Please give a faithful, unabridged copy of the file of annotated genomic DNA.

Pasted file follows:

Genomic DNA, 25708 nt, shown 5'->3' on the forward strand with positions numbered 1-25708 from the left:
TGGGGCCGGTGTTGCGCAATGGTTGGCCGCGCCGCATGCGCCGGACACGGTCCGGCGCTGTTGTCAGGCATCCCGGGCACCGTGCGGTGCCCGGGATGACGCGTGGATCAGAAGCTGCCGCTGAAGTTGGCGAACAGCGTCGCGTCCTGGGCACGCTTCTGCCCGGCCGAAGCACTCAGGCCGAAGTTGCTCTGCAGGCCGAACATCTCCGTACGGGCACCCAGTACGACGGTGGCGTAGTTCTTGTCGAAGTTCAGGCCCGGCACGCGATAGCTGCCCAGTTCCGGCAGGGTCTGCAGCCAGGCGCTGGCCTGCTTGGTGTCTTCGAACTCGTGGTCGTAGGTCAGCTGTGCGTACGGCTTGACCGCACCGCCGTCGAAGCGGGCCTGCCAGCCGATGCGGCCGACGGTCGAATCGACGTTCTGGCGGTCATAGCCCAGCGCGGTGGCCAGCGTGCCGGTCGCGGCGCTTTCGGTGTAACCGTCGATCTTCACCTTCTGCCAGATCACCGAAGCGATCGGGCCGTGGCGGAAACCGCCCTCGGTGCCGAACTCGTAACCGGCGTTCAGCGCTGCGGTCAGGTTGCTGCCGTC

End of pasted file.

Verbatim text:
Genomic DNA, 25708 nt, shown 5'->3' on the forward strand with positions numbered 1-25708 from the left:
TGGGGCCGGTGTTGCGCAATGGTTGGCCGCGCCGCATGCGCCGGACACGGTCCGGCGCTGTTGTCAGGCATCCCGGGCACCGTGCGGTGCCCGGGATGACGCGTGGATCAGAAGCTGCCGCTGAAGTTGGCGAACAGCGTCGCGTCCTGGGCACGCTTCTGCCCGGCCGAAGCACTCAGGCCGAAGTTGCTCTGCAGGCCGAACATCTCCGTACGGGCACCCAGTACGACGGTGGCGTAGTTCTTGTCGAAGTTCAGGCCCGGCACGCGATAGCTGCCCAGTTCCGGCAGGGTCTGCAGCCAGGCGCTGGCCTGCTTGGTGTCTTCGAACTCGTGGTCGTAGGTCAGCTGTGCGTACGGCTTGACCGCACCGCCGTCGAAGCGGGCCTGCCAGCCGATGCGGCCGACGGTCGAATCGACGTTCTGGCGGTCATAGCCCAGCGCGGTGGCCAGCGTGCCGGTCGCGGCGCTTTCGGTGTAACCGTCGATCTTCACCTTCTGCCAGATCACCGAAGCGATCGGGCCGTGGCGGAAACCGCCCTCGGTGCCGAACTCGTAACCGGCGTTCAGCGCTGCGGTCAGGTTGCTGCCGTC